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Our call for gender transformative education to advance climate justice

21 Sep 2021

Hands holding world This feminist youth-led statement of recommendations has been primarily developed by Transform Education (hosted by United Nations Girls’ Education Initiative) including members: EmpoderaClima, Rise Up Movement; and Malala Fund fellows. Its aim is to explain the current gaps in climate education and the value of a gender transformative education with common language. It provides youth-led recommendations that organisations and world leaders can rally behind to advance climate and gender justice.

Gender-transformative education recognizes and seeks to redress structural inequalities that prevent equal opportunity within education systems and in the families, communities and institutions that learners and educators are a part of. It does this by setting ambition and standards for gender equality in its workforce, curricula, pedagogy and learning environments, and then allocating resources and political attention at all levels to achieve those ambitions and standards. By doing so, it harnesses the transformative power of education to bring about more just, inclusive and tolerant societies with gender equality as a core priority and value.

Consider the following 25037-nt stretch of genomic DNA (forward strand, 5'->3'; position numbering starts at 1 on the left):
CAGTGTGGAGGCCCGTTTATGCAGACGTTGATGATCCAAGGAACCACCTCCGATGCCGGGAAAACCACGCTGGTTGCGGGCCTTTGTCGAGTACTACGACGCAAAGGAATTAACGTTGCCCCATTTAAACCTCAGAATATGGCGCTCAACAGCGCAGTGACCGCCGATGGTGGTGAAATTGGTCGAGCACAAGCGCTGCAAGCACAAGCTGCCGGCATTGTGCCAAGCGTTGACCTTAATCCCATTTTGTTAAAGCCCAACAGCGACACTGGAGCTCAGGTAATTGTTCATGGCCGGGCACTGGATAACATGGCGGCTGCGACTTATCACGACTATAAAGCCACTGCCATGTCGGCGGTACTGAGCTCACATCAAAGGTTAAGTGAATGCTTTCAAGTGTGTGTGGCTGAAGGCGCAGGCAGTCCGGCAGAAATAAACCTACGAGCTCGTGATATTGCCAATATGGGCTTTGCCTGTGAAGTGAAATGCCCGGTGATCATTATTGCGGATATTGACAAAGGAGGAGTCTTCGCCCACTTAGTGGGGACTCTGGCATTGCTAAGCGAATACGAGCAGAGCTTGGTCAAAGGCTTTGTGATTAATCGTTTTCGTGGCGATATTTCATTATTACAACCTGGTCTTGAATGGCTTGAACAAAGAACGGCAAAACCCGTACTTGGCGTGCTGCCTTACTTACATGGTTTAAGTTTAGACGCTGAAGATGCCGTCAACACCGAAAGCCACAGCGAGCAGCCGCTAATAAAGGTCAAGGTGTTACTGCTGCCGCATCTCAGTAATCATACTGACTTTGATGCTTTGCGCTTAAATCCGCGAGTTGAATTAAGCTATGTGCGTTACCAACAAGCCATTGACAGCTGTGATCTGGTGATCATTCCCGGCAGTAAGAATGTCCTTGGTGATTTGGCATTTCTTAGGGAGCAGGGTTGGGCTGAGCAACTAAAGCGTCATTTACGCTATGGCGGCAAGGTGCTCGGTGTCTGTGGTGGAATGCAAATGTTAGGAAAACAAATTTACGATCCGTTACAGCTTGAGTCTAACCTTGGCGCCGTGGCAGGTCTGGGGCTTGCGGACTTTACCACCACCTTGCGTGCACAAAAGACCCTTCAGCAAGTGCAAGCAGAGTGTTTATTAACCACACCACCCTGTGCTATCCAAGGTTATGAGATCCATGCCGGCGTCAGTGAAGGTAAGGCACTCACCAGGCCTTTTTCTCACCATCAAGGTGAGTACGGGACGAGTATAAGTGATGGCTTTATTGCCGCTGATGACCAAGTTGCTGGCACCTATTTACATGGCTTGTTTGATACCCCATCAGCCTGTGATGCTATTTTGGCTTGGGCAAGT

A gender-transformative education can equip girls with the skills and knowledge needed to tackle the climate crisis, claim and exercise their rights, and empower them to be leaders and decision-makers, including by challenging the systems and norms which reinforce gender, climate, racial and social injustices around the world.

 

COP26 Calls to Action

COP26 presents an opportunity to ensure gender-transformative education is recognised as crucial in driving climate justice, particularly through the review and enhancement of the Doha Work Programme on Action for Climate Empowerment (ACE).
Alongside the Declaration on Children, Youth and Climate Action (2019), the MOCK COP26 Treaty (2020) and the proposals put forward at the upcoming Youth4Climate Summit, we are calling on Parties to the COP to:

  1. Recognize and prioritize quality climate education in delegation briefings and recommendations, relevant negotiations, events and high level statements at COP26, building on commitments made at the G7 and the Global Education Summit
  2. Take a gender-transformative approach in the review and enhancement of the Doha Work Programme on Action for Climate Empowerment 
  3. Make a pledge to the Climate Education Ministers Summit at COP26 and include commitments to gender-transformative education and youth leadership
  4. Prioritize and utilize the Youth and Public Empowerment thematic day at COP26 to amplify the commitments within your pledge
  5. Be accountable to and implement the commitments made in the Gender Action Plan at COP25, centering girls and young women in policies and process for gender-just climate action and decision making with nominated national gender focal points supporting this
  6. Enable children and youth, particularly girls and young women to claim their seat at the table by including them on official national delegations and/or meaningfully engaging them in all aspects of COP26 including national briefings, meetings, panels, high-level processes, and relevant negotiations